Jakeman, J. R., Macrae, R. & Eston, R. (2009). A single 10-min bout of cold-water immersion therapy after strenuous plyometric exercise has no beneficial effect on recovery from the symptoms of exercise-induced muscle damage. Ergonomics, 52 (4), 456-460.
Mantoni, T., Rasmussen, J. H., Belhage, B. & Pott, F. C. (2008). Voluntary Respiratory Control and Cerebral Blood Flow Velocity upon Ice-Water Immersion. Aviation, Space, and Environmental Medicine, 79 (8), 765-768.

Montgomery PG. et al. (2008) The effect of recovery strategies on physical performance and cumulative fatigue in competitive basketball. Journal of Sports Sciences. 26(11):1135-45, Sep.  
Montgomery, P. G., et al. (2008). Muscle damage, inflammation, and recovery interventions during a 3-day basketball tournament. European Journal of Sport Science, 8 (5), 241-250  
Morton RH. (2007). Contrast water immersion hastens plasma lactate decrease after intense anaerobic exercise. Journal of Science & Medicine in Sport. 10(6):467-70, Dec.  
Paddon-Jones, D J. Quigley, B M. (1997). Effect of cryotherapy on muscle soreness and strength following eccentric exercise. International Journal of Sports Medicine. 18(8):588-93, Nov.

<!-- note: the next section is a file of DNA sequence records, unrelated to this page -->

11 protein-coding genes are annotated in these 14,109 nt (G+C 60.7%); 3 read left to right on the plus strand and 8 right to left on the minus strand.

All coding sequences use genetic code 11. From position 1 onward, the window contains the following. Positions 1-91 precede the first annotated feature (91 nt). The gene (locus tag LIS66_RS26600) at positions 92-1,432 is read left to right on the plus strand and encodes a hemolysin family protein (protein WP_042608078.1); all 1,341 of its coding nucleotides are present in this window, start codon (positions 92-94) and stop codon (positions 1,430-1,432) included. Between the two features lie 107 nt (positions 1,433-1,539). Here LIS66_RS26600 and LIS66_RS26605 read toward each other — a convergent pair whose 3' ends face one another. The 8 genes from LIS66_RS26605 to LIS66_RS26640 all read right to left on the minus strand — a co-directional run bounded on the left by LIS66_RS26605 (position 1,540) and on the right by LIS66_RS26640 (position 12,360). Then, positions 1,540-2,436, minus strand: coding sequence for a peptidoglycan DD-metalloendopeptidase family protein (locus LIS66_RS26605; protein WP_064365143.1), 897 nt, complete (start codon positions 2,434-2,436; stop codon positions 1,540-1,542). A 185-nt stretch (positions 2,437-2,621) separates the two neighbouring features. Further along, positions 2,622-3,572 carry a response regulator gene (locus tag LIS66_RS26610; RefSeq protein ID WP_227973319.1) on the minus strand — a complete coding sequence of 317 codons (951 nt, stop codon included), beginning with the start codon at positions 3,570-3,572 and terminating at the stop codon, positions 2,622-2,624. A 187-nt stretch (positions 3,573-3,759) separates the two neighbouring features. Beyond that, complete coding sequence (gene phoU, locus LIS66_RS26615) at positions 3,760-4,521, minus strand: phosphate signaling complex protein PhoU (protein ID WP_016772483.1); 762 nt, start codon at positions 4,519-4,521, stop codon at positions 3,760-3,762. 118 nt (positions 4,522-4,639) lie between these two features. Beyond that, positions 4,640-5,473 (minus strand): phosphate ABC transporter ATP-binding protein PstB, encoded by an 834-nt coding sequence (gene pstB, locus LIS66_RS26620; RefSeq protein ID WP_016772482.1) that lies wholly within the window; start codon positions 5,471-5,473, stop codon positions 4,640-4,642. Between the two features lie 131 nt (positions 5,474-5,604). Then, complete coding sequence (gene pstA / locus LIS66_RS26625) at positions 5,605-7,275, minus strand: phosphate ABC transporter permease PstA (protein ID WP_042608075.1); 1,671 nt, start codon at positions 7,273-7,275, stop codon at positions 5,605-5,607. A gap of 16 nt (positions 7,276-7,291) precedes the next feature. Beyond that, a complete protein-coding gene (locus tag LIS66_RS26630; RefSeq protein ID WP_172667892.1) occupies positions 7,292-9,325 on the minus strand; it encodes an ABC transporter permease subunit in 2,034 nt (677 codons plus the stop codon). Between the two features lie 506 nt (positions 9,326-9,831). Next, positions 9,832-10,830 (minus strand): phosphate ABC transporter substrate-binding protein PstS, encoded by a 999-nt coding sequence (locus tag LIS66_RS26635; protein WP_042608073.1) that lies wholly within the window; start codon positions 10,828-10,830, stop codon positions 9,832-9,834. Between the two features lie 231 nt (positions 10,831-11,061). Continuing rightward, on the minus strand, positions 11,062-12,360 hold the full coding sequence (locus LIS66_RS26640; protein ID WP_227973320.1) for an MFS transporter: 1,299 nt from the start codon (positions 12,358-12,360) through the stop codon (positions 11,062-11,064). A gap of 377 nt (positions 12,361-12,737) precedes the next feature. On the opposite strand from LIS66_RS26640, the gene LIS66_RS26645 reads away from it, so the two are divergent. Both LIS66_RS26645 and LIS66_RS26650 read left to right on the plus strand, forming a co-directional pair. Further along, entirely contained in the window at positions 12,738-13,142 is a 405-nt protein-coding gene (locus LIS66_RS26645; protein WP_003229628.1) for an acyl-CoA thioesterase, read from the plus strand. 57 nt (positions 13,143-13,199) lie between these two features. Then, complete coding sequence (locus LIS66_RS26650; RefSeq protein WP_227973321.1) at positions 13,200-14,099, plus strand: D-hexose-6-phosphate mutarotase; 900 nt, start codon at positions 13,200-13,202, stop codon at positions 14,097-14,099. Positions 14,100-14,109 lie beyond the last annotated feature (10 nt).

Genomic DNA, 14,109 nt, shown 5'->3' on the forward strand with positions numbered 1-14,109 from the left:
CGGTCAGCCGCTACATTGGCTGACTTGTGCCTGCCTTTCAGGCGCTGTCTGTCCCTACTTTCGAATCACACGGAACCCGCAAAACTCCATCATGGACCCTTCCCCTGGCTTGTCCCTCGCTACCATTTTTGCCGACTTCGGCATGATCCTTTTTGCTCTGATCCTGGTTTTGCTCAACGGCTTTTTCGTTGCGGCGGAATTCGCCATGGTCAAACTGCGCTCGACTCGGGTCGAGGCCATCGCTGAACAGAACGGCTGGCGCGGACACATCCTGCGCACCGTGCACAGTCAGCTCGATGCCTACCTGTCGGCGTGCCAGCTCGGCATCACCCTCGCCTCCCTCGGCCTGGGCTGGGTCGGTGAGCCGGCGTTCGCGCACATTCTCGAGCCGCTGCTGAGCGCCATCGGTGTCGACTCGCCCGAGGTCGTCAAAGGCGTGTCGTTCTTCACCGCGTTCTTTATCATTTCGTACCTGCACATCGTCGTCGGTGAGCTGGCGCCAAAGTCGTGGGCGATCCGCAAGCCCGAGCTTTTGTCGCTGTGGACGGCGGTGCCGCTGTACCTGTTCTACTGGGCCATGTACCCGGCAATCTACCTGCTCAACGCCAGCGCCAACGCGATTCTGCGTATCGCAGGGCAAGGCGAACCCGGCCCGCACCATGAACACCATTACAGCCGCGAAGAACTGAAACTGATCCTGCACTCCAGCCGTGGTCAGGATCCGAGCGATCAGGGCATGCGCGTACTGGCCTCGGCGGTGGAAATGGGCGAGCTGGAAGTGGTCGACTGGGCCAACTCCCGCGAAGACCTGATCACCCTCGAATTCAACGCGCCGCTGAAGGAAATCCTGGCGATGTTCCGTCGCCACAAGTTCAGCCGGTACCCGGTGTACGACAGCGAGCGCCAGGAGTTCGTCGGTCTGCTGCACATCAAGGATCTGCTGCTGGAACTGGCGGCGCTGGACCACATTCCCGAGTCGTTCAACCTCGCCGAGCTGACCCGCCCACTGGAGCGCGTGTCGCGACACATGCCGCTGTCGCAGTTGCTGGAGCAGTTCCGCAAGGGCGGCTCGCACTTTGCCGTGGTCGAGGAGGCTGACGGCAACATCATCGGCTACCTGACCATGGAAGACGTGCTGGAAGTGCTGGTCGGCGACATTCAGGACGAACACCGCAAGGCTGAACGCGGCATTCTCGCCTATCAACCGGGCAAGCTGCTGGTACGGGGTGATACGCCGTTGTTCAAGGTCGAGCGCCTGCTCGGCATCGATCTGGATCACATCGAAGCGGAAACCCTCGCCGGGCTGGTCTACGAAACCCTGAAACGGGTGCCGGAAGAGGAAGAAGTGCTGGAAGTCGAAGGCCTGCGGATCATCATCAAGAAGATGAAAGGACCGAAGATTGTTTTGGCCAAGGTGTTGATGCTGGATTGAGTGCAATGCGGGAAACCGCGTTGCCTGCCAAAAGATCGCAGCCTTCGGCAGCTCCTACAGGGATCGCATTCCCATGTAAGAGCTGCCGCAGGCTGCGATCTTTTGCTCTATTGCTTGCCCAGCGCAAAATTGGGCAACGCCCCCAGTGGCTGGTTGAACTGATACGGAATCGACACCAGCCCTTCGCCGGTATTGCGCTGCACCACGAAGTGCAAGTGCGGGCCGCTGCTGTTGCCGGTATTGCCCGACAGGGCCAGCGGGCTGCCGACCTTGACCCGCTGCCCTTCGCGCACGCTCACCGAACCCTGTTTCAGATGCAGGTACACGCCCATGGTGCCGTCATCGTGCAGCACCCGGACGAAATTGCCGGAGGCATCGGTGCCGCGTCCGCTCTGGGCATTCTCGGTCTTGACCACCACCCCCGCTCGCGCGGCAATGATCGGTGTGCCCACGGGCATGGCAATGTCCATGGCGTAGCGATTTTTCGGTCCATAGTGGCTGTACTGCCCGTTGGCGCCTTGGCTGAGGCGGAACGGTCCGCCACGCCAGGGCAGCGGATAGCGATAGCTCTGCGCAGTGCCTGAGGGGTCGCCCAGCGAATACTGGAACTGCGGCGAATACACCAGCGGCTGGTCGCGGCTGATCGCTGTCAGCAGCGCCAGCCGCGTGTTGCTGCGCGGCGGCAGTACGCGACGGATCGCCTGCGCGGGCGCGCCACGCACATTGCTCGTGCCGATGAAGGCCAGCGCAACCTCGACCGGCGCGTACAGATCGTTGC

Peake J. et al (2008). Body temperature and its effect on leukocyte mobilization, cytokines and markers of neutrophil activation during and after exercise. European Journal of Applied Physiology. 102(4):391-401, Mar. Research Support,  
Ramanauskiene I. et al (2008). Influence of heating and cooling on muscle fatigue and recovery. Medicina (Kaunas, Lithuania). 44(9):687-93, 2008.  
Rowsell, Greg J., Coutts, Aaron J., Reaburn, Peter & Hill-Haas, Stephen (2009). Effects of cold-water immersion on physical performance between successive matches in high-performance junior male soccer players. Journal of Sports Sciences, 27 (6), 565-573.  
Scott, C. G., Ducharme, M. B., Haman, F. & Kenny, G. P. (2004). Warming by Immersion or Exercise Affects Initial Cooling Rate during Subsequent Cold Water Immersion. Aviation, Space, and Environmental Medicine, 75 (11), 956-963.

Sellwood KL. Et al (2007). Ice-water immersion and delayed-onset muscle soreness: a randomised controlled trial. British Journal of Sports Medicine. 41(6):392-7, Jun.  
Vaile J. et al (2008). Effect of hydrotherapy on the signs and symptoms of delayed onset muscle soreness.[erratum appears in Eur J Appl Physiol. 2008 May;103(1):121-2].European Journal of Applied Physiology. 102(4):447-55, Mar.  
Vaile, J., Halson, S., Gill, N. & Dawson, B. (2008). Effect of Cold Water Immersion on Repeat Cycling Performance and Thermoregulation in the Heat. Journal of Sports Sciences, 26 (5), 431-440.

Yanagisawa O. et al (2004). Magnetic resonance imaging evaluation of cooling on blood flow and oedema in skeletal muscles after exercise.  
European Journal of Applied Physiology . 91(5-6):737-40, 2004 May.  
Young, A.J., Muza, S.R., Sawka, M.N., Gonzalez, R.R. & Pandolf, K.B. (1986). Human Thermoregulatory Responses to Cold Air Are Altered by Repeated Cold Water Immersion.Journal of Applied Physiology, 60 (5), 1542-1548.

Prepared by:  
Shane Esau - BSc, MKin  
Human Performance Lab, University of Calgary